Subject: I have found a CD that I think you would enjoy
|Dun Tan, Tan Dun, Ying Huang|
Tan Dun: Bitter Love
Genres: World Music, Classical
When he was a youth in his native China, Tan Dun spent a period as a fiddle player for a Beijing opera troupe. His intimate familiarity with the great Chinese epic opera The Peony Pavilion from the 16th century (produced d... more »
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When he was a youth in his native China, Tan Dun spent a period as a fiddle player for a Beijing opera troupe. His intimate familiarity with the great Chinese epic opera The Peony Pavilion from the 16th century (produced during the 1999 Lincoln Center Festival) is evident in his own work of the same name, for which Peter Sellars collaborated as stage director. Bitter Love is a self-contained fusion of music and poetry that draws from Tan's larger opera score. The traditional love story of The Peony Pavilion--which bears some striking similarities to the Orpheus myth--comes through in floating, dreamlike fragments that reflect Chinese poet Tang Xianzu's lucid imagery like a smoky moon against water. As in his earlier and fascinatingly experimental opera Marco Polo, the New York-based Tan creates an eclectic collage of styles that mix East and West, old and new, as well as classical purity and pop energy, all with audacious imagination. This is, after all, a composer who has written music for water and stones, and he exhibits an almost childlike delight in the sensuous appeal of sounds here, in the overlay of traditional Chinese instruments such as pipa with synth beats, cross rhythms, and a panoply of percussion. Soprano Ying Huang gives Tan's fluttering threads of melody a silver sheen. However tempting it might be to label Tan's project as "crossover," it displays a depth and artistic integrity not usually associated with the term. --Thomas May
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A flower plucked from the void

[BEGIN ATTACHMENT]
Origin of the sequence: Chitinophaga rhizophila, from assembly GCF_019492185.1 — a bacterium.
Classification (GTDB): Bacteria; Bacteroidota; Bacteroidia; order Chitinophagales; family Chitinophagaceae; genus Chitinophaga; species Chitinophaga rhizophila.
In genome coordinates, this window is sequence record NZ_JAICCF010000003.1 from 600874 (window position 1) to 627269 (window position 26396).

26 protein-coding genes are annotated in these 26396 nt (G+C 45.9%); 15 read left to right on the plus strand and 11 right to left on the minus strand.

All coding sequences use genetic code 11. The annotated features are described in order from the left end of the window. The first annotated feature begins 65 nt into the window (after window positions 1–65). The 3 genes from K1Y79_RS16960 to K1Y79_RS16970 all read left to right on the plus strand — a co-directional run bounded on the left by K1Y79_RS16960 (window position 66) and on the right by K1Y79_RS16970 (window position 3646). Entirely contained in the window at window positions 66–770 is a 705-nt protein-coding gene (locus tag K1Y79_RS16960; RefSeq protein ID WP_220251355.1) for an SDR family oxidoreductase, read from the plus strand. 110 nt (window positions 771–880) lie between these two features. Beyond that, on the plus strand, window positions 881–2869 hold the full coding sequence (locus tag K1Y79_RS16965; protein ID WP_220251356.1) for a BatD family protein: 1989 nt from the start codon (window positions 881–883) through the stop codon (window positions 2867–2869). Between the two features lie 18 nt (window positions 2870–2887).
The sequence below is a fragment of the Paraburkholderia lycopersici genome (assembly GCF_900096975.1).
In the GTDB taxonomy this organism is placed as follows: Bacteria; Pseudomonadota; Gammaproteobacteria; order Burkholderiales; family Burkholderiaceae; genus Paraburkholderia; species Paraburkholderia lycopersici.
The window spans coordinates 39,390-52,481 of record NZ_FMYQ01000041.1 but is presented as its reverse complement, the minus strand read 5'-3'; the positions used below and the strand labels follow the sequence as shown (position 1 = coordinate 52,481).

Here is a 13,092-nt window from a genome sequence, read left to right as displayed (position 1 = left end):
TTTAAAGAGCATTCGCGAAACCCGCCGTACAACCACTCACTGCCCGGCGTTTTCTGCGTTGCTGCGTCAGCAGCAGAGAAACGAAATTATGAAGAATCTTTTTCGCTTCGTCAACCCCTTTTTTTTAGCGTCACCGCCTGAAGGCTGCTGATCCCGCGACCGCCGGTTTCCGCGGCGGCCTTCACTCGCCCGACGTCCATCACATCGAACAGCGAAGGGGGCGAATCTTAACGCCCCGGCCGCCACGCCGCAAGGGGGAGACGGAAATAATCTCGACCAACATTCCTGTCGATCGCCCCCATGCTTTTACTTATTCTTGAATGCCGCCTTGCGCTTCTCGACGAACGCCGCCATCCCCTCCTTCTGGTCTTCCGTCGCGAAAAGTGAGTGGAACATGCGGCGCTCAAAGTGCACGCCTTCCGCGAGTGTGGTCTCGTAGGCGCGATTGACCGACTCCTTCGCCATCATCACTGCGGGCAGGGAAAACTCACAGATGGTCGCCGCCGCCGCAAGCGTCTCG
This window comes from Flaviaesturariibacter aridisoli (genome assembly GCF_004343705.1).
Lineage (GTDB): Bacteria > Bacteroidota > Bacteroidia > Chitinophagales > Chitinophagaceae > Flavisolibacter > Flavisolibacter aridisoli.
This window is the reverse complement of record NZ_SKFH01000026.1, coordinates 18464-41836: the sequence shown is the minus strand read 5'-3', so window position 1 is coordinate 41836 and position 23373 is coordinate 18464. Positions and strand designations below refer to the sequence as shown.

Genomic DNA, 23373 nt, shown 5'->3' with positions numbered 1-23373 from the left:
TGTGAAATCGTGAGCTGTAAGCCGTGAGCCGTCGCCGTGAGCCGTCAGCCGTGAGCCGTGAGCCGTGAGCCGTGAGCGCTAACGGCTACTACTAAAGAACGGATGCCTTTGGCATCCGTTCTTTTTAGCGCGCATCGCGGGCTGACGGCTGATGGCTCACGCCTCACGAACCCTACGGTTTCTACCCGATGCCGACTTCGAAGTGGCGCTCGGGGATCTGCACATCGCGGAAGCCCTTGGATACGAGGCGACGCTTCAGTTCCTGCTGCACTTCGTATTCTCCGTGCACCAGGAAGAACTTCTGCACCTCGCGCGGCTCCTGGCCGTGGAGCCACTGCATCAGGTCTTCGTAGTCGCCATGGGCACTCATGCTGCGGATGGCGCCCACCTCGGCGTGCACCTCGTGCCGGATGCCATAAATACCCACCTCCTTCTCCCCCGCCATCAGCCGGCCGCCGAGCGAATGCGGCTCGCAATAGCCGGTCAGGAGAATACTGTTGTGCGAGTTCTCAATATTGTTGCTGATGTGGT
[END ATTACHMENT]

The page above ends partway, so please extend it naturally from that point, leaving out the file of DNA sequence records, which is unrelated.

Andrew Albin | USA | 06/26/2000
(4 out of 5 stars)
"Contemporary classical music has made for itself a reputation of bizarre inaccessibility, breaking every rule in earshot that touches on harmony or lyricism. Tan Dun, in his Peony Pavilion, has taken a slightly altered approach -- in melding the superficially disparate sounds of ancient East and modern West, he creates a piece that is, for lack of any other classification, contemporary classical. And he does it with considerable skill. Though a bit foreign at first, the music grows on you, and you discover (primarily rhythmic) novelties at each hearing.Ying Huang steals Dun's thunder, however. Her pure, clean tone, crystal clear, fills the CD with astounding energy and vitality. Her unconventional diction and phrasing haunt the ear, and her coloratura training shines true at the extreme highs and lows Dun has written in his score. If the first minutes of the track "Against Time of Desire," Huang singing a recurring motive unaccompanied, do not entrance you, you are missing out on a gem of a voice.Critics may see in the blending of pop (synth instruments and ocean/wind sounds, the recently "re-discovered" sound of chant, vocal percussion, and voice-overs, to name a few) with traditional Chinese music (some wonderful pipa music is buried in there) as a gratuitous attempt to appeal to a larger audience and de-mystify the modern state of classical music, with classical music duly suffering. Though I believe these claims are unfounded to a degree, there are points when I could do without a man barking like a dog, and I feel that the East is a bit betrayed and overwhelmed by the West at points. Nonetheless, after the first two or three listenings, I completely disavowed any urges to return the CD and listen to it quite contentedly and frequently now."